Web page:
I had a meeting with my therapist the other day where I spoke to her, at length, about how in the past year, I have lost all my confidence in my writing. If you’re wondering why, well, it’s a long story. 2011 I consider probably the worst year of my life to date. It was deceptive and devastatingly difficult. My writing, my innocent talent, suffered as a result.
Going on a year now, I have come to a complete halt with Behind the Chimera. I am inspired, but…unable to create anything. It’s some kind of twisted self-assured constipation. I told Gina that I feel towards my art, a way I never have. I feel disconnected. I know I love it, but it feels…artificial. My therapist told me something I didn’t want to hear. Something I don’t want to do. Not when I’m this close.
“Take a break. Put the whole book away. Don’t torture yourself by setting it out and staring at it, producing nothing.
Admit that you need a break from it. Put it away. Put it away.”
I was unwilling at the time. But now…no matter how close BtC is to being done…for maybe the 3rd or 4th time in its existence, I am putting it away.
I can’t say for just how long.
But I think it’s going to be a while.
I am going through so much lately, and the added pressure, the exhausting concentration that book needs, I’m unable to provide.
However, I’m not going to give up writing. I wonder if maybe this block and loss of confidence is in part because of the book I choose to work on–Behind the Chimera.
So, I’m packing away BtC tonight. I’m replacing it in the drawer where It Leads to Hell awaits. I’m going to work on this novel in the meantime. Maybe, just maybe, there’s still hope.
Just read my first book in man…a year? I dunno. Thank you, Kindle, because I probably wouldn’t have read it were it not that this damn electronic device makes reading so bloody convenient. I have to admit…Yes, I am starting to convert to totally ebooky. I mean, paperback is great. Nothing like holding the book in your hands. But man, the ease of holding an entire book with one hand laying on my back in bed!
So the (fucking incredible) book was Come Out Tonight. Yes, another Richard Laymon book.
Anyway, more importantly. So I’ve decided part of my procrastination with writing comes from how unhappy I am with the second half of the book. It is just…I mean, we go from a super dark, weird, creepy planet to mermaids and magic and cuteness? No way.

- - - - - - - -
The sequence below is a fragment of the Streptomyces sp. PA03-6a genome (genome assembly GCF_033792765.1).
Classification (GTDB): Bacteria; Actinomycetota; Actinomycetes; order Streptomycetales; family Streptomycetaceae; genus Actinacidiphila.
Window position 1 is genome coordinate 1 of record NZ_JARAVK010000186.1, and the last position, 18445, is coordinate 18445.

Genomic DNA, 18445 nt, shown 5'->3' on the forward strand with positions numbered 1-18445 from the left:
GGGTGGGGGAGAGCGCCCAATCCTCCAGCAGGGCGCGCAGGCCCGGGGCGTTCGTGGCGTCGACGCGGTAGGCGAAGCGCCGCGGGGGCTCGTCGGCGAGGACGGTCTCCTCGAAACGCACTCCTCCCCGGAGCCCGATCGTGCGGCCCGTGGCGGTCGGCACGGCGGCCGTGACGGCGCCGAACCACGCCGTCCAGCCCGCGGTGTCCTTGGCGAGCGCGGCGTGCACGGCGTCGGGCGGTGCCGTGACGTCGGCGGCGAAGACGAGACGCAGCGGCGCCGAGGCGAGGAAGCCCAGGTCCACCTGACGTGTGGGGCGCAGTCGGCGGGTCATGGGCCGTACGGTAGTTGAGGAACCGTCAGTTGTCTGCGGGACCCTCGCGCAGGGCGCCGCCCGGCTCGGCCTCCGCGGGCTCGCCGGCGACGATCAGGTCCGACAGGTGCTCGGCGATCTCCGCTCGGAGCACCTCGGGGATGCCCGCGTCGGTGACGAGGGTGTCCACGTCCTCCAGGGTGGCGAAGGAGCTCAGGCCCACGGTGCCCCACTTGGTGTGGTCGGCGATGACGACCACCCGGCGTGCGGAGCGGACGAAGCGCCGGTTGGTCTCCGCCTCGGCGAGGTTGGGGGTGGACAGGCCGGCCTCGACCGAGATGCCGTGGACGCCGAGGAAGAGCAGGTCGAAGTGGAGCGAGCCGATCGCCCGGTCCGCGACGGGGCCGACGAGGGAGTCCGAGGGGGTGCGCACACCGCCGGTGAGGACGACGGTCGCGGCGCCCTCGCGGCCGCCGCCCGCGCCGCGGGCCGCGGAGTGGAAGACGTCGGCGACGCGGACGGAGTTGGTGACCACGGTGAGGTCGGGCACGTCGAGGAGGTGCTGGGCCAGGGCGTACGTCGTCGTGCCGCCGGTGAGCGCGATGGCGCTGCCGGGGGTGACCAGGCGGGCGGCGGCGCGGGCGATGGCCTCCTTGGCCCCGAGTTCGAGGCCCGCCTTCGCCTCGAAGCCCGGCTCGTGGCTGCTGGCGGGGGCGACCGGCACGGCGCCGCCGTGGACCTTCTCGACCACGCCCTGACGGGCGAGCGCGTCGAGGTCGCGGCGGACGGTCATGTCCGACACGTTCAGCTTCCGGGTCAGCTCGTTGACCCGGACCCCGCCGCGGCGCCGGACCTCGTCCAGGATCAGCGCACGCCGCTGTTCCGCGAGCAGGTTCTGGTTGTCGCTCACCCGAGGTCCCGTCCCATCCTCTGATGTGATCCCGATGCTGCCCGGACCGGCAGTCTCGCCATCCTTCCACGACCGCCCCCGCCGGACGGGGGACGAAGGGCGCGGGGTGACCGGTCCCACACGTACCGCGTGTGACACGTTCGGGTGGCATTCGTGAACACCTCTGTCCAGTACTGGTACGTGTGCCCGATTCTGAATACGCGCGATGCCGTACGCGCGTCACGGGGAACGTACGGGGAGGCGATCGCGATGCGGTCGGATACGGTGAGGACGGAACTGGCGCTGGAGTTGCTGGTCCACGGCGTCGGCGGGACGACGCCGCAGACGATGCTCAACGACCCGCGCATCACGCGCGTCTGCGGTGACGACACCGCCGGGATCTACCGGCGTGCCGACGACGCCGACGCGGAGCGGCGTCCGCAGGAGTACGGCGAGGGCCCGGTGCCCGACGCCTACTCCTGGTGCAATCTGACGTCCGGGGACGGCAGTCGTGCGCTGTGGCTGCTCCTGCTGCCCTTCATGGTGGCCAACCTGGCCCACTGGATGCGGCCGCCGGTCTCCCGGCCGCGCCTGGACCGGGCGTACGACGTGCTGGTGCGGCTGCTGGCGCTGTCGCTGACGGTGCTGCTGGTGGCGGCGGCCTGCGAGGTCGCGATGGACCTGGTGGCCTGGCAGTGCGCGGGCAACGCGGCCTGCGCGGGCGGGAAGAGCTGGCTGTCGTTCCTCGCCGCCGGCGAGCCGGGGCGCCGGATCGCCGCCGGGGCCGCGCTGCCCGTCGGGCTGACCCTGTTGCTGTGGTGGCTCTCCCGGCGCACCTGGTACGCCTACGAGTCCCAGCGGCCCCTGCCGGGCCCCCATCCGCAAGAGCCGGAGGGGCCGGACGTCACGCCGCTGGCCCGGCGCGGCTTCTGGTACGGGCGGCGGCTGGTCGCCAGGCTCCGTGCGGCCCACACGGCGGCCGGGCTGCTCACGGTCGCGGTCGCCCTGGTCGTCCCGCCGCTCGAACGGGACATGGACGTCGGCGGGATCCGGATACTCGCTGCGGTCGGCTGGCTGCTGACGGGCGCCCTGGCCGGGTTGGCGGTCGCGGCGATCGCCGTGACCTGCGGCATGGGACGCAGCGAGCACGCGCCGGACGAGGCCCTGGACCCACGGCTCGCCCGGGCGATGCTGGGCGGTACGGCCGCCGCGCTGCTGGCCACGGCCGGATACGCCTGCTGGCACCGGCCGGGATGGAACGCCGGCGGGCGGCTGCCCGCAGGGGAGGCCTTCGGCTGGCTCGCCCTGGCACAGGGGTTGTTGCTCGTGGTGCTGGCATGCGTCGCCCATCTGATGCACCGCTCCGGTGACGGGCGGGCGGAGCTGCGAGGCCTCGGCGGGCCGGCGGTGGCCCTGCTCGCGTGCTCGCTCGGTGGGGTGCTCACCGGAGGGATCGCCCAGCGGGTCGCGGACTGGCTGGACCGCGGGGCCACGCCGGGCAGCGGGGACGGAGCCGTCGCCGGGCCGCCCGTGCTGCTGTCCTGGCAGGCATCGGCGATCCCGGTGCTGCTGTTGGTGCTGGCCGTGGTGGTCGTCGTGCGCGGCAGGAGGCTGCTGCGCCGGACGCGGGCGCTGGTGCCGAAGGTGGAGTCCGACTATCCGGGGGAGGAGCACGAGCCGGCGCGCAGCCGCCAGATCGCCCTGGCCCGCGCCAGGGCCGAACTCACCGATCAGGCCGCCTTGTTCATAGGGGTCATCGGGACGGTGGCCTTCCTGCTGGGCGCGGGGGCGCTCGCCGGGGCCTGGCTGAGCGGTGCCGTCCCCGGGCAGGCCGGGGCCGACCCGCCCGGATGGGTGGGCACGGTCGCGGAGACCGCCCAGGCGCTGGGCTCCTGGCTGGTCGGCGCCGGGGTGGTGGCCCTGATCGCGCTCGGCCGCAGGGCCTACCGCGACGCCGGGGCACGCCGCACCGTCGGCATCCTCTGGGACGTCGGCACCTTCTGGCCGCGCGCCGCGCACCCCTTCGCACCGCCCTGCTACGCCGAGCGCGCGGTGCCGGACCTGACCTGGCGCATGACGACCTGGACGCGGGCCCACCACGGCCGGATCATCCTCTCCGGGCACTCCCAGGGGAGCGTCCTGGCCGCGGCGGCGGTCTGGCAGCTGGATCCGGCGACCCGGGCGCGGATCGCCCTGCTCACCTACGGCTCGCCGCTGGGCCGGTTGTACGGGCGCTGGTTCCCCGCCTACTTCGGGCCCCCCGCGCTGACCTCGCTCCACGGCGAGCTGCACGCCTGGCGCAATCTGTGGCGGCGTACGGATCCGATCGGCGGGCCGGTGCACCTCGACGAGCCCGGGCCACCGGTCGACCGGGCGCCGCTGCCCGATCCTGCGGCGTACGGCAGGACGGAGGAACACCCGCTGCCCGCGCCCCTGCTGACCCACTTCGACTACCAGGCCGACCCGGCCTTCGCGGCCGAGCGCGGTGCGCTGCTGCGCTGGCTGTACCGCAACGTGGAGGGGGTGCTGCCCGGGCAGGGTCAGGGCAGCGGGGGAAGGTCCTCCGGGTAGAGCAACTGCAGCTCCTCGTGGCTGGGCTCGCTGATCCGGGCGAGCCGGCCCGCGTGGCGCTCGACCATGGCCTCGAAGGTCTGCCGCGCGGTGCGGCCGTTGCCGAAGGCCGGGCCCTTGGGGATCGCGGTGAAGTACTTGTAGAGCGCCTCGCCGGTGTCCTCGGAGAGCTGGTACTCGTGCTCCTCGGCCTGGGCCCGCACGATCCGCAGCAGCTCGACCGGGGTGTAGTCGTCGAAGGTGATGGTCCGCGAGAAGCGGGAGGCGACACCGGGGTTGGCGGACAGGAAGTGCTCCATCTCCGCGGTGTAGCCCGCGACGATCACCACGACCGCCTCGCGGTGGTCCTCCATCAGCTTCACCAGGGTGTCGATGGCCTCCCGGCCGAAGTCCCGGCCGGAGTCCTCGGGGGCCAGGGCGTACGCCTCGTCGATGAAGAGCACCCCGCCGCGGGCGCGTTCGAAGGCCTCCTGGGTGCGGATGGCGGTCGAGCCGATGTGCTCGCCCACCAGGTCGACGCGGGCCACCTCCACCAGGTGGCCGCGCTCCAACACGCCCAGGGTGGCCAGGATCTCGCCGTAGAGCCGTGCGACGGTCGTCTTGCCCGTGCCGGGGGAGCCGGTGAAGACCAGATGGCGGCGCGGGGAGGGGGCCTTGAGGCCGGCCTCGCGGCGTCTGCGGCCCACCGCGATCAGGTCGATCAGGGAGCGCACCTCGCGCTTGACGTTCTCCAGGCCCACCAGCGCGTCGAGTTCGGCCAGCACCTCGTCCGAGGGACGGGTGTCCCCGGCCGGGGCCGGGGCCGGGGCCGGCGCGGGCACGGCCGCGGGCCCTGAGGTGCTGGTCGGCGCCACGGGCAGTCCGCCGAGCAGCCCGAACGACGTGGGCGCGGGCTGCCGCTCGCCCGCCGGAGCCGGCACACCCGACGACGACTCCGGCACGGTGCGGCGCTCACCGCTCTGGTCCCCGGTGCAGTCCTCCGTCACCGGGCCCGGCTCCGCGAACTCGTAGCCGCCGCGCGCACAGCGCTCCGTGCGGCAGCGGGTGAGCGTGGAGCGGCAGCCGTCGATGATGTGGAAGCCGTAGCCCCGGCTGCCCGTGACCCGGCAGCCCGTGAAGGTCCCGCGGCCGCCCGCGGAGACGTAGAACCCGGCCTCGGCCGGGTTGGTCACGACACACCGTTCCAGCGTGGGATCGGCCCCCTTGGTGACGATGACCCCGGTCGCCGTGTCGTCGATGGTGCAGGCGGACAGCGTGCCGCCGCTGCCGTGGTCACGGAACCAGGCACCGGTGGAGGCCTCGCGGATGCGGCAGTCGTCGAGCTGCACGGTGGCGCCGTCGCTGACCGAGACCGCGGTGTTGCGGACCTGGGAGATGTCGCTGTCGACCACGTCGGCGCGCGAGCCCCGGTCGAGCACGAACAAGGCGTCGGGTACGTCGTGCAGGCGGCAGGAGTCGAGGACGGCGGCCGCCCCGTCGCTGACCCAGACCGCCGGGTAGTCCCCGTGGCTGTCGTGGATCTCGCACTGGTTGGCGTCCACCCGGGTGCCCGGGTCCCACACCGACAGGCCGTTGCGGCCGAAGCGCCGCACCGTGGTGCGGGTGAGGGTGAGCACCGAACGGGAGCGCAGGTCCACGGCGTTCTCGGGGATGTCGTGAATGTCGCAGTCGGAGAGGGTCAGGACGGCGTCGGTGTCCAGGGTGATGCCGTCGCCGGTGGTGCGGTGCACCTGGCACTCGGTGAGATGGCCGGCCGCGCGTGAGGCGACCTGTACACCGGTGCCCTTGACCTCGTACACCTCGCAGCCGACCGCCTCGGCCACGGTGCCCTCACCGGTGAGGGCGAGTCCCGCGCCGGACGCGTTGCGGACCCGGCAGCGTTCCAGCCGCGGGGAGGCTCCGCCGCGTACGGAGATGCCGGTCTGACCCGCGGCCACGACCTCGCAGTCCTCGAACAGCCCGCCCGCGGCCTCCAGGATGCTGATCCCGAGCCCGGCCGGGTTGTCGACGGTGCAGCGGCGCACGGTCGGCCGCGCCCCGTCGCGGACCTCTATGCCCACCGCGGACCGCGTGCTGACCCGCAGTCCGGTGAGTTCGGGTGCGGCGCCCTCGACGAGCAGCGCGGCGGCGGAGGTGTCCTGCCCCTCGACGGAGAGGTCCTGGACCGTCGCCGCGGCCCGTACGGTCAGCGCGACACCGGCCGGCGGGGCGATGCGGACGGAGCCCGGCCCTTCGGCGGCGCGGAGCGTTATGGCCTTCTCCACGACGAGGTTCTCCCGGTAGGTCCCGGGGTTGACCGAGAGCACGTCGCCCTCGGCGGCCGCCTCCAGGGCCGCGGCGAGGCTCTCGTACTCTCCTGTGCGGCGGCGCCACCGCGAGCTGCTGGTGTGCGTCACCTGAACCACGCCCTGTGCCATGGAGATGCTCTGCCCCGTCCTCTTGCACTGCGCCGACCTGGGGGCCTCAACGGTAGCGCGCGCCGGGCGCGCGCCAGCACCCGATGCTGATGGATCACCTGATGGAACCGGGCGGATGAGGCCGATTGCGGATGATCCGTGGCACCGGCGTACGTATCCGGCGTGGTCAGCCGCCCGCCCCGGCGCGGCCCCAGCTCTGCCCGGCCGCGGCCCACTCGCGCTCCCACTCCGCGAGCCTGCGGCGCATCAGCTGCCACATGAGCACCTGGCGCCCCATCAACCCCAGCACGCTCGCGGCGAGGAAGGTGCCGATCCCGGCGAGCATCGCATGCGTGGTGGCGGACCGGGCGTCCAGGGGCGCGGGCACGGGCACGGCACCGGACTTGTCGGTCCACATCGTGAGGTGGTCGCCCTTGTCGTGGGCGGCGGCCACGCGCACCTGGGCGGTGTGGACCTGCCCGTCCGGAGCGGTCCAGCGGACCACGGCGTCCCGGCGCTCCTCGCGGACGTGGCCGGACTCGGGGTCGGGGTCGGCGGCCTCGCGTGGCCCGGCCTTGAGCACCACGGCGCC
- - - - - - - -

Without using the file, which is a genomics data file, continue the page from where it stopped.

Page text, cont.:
So I am no longer using Matt’s edits. I’m keeping them just in case. I’m actually just going chapter by chapter and writing notes in my notebook. Then I’m basically redoing everything so that Ian is more-or-less taking the same path as he was, except his experiences will be vastly different.
So for example. He originally ends up in Spectrum Desert. What is it? Well, in the draft back in ’05, it was just a super hot desert. Boooooriiiing. So for the 2007 revamp, I made it “cool.” Added black sand, white sand, added cliffs and sand whales and all this stuff. Stuff that for a fantasy novel would be perfect, but for a dark fantasy/horror/sci fi, it’s garbage.
So I got rid of the entire desert idea. I’m going to possibly even change the name. Now, Desert is part of the title (it’s in transition of course) because it’s going to be a city that’s deserted. Clever, I know (ha…).
I just have way too many shitty fantasy elements and I need them gone. The story needs to go darker, not lighter. My third main character in the novel comes in around this part of the book. It’s a young girl. A very tough character to use in a dark book since it’s too easy to make her overly cutesy, overly kid-like, too light-hearted. Bah. So…well, let’s just say I’m “pulling a Laymon” with her. ^_~
Sorry V…don’t take everything I hit with you too personally. Eek!
In an attempt to reintegrate myself in the writing habit and in the writing world, I forced my socially awkward, anxiety-stuffed self to revisit the Tampa Writer’s Alliance. Today was a special meeting where the face of the Gerber baby, author Ann Turner Cook, was speaking on the following:
“I strongly recommend paying a professional editor and getting the backing of an agent. Even if you don’t succeed in selling a work, this will assure it is of publishing quality. I found going with an established print-on-demand publisher works well in that you receive a professional-looking volume and don’t wind up with a garage of unsold books. I also recommend having a professional editor you can confer with in person. Prospective novelists must realize writing means a lot of re-writing, and should be willing to take suggestions for revision from their editor.”
The meeting was more about publishing and didn’t focus as much as I wished it did on the pros and cons of going the traditional publishing route. It was informative, don’t get me wrong, but a lot of what was discussed were things I was already familiar with or things I have already done. Like how the publishing world works. And I’ve already gone through the querying process and am aware of the “no-no’s” when contacting an agent. Still, it was great to hear a writer discuss it.
She was very old and didn’t get her first book published till she was about 75 in 2001, and she didn’t sound too familiar with ePublishing or anything like that. But again, I took away something from the meeting.
I also ended the night writing them a check for the membership fee, in order to reintroduce myself to the group. I intend on attending the Critique group sessions the 2nd and 4th Wednesdays of each month. If I’m going to continue procrastinating, at least I can keep my craft somewhat honed.